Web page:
David Clarke 1946 - 2017
As a young Lad, David would work helping to repair nets on the banks of the Tay receiving his first wage packet from the company at the age of 7. This passion would see him acquire The Tay Salmon Fisheries Company several decades later.
David had a vision for Tay Salmon once the netting had ceased which he worked on tirelessly for years with the help of Dago, reclaiming neglected banks and foreshores to encourage wildlife back to the river. Planting native trees and flowers along the miles of footpaths he had built with his mini digger. Clearing the river system of rubbish, David would be found on the banks of the river Tay & Earn seven days a week, one of his favourite sayings ‘'every day is a Monday''.
David's passion and hard work saw him set up the Tay & Earn Trust along with the opening of the Willowgate Café & Fishery and more recently the Willowgate Activity Centre. The Trust promotes everything David stood for, access & inclusion for all, education of the river, wildlife and its habitats, traditions & history.
David's vision and work continues through TSF & Tay & Earn Trust and will for generations to come.
A great Father, friend and a truly inspirational man, much loved and missed dearly by his family & friends.
Net fishing on the Tay started several hundred years ago and by the mid 1700's, had become a huge business with exports to several countries.
The Tay Salmon Fisheries Company was established in 1899 by P.D. Malloch who bought up the fishing rights along the river and estuary. By bringing them under one umbrella it became one of the biggest such operations in the country.
Malloch may be said to have gone further than any other man in explaining the life history of salmon and trout. His knowledge of the movement of these fish and of the flies and insects consumed by the latter was vast. In his later years he became a great authority on all matters relating to salmon and trout.
He was the first to study the importance of scale markings on salmon, and proved that every period passed in river or sea could be explained by markings on the scale themselves. With his encyclopaedic knowledge of insect life, it is not surprising that he achieved much renown as a fisherman.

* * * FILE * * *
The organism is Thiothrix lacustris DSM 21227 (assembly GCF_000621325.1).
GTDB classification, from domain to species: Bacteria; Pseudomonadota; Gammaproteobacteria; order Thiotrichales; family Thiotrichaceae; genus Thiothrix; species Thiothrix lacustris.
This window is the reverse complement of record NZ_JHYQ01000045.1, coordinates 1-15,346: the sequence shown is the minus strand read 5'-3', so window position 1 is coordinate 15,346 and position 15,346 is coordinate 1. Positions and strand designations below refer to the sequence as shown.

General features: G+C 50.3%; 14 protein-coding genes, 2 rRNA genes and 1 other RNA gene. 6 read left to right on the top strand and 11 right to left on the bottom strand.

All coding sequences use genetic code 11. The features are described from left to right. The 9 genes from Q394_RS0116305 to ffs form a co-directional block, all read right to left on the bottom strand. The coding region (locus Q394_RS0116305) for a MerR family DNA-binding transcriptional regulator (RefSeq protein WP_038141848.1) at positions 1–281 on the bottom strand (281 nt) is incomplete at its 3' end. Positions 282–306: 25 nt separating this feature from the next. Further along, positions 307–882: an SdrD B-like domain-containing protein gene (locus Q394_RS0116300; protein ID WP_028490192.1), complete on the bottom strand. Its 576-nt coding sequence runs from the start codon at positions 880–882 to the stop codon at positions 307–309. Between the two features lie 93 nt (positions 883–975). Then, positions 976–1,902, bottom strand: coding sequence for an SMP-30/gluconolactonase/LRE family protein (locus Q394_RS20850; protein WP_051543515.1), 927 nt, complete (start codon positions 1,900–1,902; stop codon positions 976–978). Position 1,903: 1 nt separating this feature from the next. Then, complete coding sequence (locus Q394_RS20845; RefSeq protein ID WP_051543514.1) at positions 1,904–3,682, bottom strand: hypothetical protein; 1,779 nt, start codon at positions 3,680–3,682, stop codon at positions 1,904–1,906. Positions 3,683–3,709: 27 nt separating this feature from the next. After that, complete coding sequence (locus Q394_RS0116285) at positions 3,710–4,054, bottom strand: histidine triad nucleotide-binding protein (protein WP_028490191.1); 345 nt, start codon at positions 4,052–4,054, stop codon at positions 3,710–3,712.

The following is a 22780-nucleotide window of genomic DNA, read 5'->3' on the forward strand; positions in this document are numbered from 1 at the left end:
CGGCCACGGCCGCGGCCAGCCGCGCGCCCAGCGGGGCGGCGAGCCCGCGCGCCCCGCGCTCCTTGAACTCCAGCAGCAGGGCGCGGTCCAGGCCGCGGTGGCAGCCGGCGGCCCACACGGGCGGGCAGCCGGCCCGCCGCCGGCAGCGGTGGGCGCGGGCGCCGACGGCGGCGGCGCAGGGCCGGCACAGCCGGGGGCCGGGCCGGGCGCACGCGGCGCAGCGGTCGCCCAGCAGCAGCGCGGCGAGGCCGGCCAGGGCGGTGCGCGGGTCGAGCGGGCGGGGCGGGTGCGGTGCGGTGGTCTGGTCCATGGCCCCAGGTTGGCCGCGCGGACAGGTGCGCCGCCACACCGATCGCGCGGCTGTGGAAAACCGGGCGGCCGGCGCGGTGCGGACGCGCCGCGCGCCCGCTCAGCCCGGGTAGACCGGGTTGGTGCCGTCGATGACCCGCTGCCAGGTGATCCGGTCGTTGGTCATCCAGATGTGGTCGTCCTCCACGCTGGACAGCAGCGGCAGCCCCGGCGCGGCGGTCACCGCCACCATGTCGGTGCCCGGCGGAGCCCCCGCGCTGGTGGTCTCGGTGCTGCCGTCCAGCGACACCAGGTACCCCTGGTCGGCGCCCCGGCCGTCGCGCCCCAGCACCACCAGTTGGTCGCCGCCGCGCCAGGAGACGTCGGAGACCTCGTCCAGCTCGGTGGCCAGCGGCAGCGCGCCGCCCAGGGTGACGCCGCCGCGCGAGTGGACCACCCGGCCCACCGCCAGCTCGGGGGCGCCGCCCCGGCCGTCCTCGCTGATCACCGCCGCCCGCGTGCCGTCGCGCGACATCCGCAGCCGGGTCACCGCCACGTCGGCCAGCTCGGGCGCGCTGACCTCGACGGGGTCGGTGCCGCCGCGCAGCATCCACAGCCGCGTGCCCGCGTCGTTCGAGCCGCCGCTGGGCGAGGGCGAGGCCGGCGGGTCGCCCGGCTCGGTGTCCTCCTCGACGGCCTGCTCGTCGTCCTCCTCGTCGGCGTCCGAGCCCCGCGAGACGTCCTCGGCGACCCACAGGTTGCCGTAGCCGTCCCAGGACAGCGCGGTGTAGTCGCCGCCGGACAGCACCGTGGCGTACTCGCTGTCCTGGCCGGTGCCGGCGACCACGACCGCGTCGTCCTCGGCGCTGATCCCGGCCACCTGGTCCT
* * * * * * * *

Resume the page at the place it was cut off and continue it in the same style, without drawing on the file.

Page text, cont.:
Today's Chairman David Clarke has also the Tay running through his veins. As a young lad he would help repair the nets and carry out routine work with his Grandfather David Bissett who was Gaffer at the Flukie fishing station. After receiving his first wage packet from the company at the age of seven the passion would see him acquire The Tay Salmon Fisheries Company several decades later. With the netting now ceased on the Tay until 2096 it was clear that the habitats were being lost on the riverside due to no maintenance being carried out by the netsmen. It was at this point David Clarke turned his thoughts to ways of making the river sustainable - paying for itself by becoming an environmental / leisure / craft-based organisation.
In the televsion programme Great British Railway Journeys, Michael Portillo spoke to David Clarke about the history of the River Tay, the explosion of Salmon fishing in the Victorian era and how work carries on today to preserve Salmon stocks. See the clip on BBC iPlayer until 7th February 2013.
The Inner Tay Masterplan provides a framework for sustainable development along the inner Tay and its environs which promotes regeneration and the integration of development proposals.
The Masterplan includes a number of key projects which are grouped into 4 main themes: Access and Infrastructure; Leisure and Sport; Environmental and Cultural Heritage; and Biodiversity, Interpretation and Access.